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I Origins

I can't remember the last time I had a 4 movie weekend, but this one was glorious. Gonna break the rules a little bit and blog the last one first, but only because the blog-in-order rule is trumped by the blog-advanced-screenings-first one. So I guess I'm not really breaking anything.

I'd only seen the trailer for this once, but an intriguingly unique premise + Michael Pitt = must movie. Then I saw that The Brattle was hosting an advanced screening with a Q&A with Pitt and director Mike Cahill. Sadly, the gorgeous and talented actor missed his train and therefore was unable to make it, but the movie was still absolutely worth seeing, and I did learn a lot of fun things from Cahill. Movie first though.

Here's where I usually start with the plot. I'm just not sure how deep to go into it. The film was constantly moving forward, so I don't know how far to go into it without recapping and spoiling the entire thing, but I also don't want to cut it too short. Pitt plays Ian, a molecular biologist who is fascinated/obsessed with the human eye. At moments when his occular research seems to be making great strides, his personal life tends to get upended. Along the way, he makes a big discovery that could fundamentally change his beliefs about science and God as well as bring some hope and closure to the tragedy he's faced outside of the lab. Cryptic enough for ya? Just trying to keep ExpDel a spoiler free zone. Though I hope that by side stepping the details I didn't make this sound too hokey.

Pitt was a very strong anchor for a film that carefully balanced character with story. Most films tend to be heavier on one than the other. Here, we had a fully realized and evolving person going thru an unpredictable journey that kept you guessing. Okay, so maybe I did see some steps coming along the way from having seen the trailer, but I don't think I would have made those jumps otherwise. The crowd reactions seemed to support that as well. I do tend to favor plot over characters, and this one was unlike any I'd seen. The premise was just so unique, and one that really kept me thinking throughout. I was also trying really hard to think up some thoughtful and insightful question for the writer/director afterwards (because how often do you get that chance), but the whole thing just felt complete and satisfying. I knew that the only questions I had were all a matter of interpertation. Back to Pitt, who was in pretty much every scene, leaving no room for error, he carried the film with such conviction, fully drawing you into his world and his thoughts. His charisma is was kept pulling me deeper and deeper into the story.

As previously stated, lots of fun tidbits and info from Mike Cahill afterwards. Things like, yes those really are actress Astrid Bergès-Frisbey's eyes that are featured throughout. The third act was set in India because the technology being used is actually utilized there right now (and the CNN clips were real). Some of the films most memorable lines were improvised by the actors. (Sidenote: there was a lot of levity mixed into the film, that I really appreciated. I often find comedy most sincere when it's not trying to make something funny, but rather just allowing for some honest moments). When Cahill was pitching Pitt on the concept, he strung him along for a while that it was a true story. There was also some concern over showing a film that involved a lot of science to a crowd that included a fair amount of the MIT community (myself included). Oh and about that title. This was actually conceived as a backstory for a bigger film "I", and wasn't originally intended to make it to film, until it was. As Cahill said it's "a prequel to a sequel that hasn't been made". So the title is very literal. It's the origins of the other film "I".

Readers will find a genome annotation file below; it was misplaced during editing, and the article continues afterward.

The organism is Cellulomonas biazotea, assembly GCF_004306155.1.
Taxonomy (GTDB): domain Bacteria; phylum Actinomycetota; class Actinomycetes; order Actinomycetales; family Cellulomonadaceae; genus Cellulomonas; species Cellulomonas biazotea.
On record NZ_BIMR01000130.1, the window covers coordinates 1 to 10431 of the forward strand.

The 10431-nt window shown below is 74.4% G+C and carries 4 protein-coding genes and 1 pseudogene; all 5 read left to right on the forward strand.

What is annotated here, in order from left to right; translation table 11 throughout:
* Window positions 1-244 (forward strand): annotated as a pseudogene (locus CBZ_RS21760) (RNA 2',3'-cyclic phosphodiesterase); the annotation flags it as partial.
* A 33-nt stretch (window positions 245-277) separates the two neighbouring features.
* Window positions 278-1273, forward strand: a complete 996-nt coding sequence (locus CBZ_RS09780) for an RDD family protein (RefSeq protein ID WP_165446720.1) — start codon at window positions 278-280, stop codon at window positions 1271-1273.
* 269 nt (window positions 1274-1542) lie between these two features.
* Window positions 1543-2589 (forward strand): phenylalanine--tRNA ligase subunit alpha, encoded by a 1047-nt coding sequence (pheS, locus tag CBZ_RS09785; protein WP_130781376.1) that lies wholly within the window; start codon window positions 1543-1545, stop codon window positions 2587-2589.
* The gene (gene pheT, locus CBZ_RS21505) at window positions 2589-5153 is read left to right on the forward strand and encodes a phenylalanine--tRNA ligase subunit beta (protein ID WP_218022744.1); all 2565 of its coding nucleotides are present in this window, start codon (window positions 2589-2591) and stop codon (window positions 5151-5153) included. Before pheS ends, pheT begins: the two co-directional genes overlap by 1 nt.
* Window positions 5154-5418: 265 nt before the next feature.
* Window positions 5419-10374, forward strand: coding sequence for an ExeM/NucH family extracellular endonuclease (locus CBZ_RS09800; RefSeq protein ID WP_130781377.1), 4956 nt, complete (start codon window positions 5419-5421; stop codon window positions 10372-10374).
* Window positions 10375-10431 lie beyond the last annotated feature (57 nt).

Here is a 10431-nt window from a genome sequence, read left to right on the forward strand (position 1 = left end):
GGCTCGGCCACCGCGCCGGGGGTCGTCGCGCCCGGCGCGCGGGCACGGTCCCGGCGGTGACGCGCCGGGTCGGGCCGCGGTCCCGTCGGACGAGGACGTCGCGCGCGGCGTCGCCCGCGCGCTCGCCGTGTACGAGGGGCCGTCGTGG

I did eventually find a moment to get in on the conversation. Someone raised a question about what they considered to be flawed logic in the film, and was being rather accusatory (dare I say a little rude too) in asking for an explanation. The crowd kinda came to Cahill's defense, with some input from our emcee as well. Another girl offered her take on reconciling the logic issue with her interperation about how the film only focused on one of the senses, and then I offered one citing the age discrepancies between some of the characters involved. Cahill then
suggested we all just roundtable discuss over beers and moved on to the next question. So maybe not the insightful and thoughtful question I was hoping to find, but at least I found a moment to jump in. For someone who's shy and antisocial, that's a win.

Whenever I do get to see an advanced screening for free, I feel it's my duty to publicize the film if it's good. It's the least I can do in return. This is one film I'm certainly happy to do that for. Especially when the summer is filled with a lot of mindless blockbusters (which I do love, and they certainly have their place in cinema and my heart), sometimes you just need a film that goes a little deeper. This is one of those films.

I Origins - \m/ \m/ \m/ \m/
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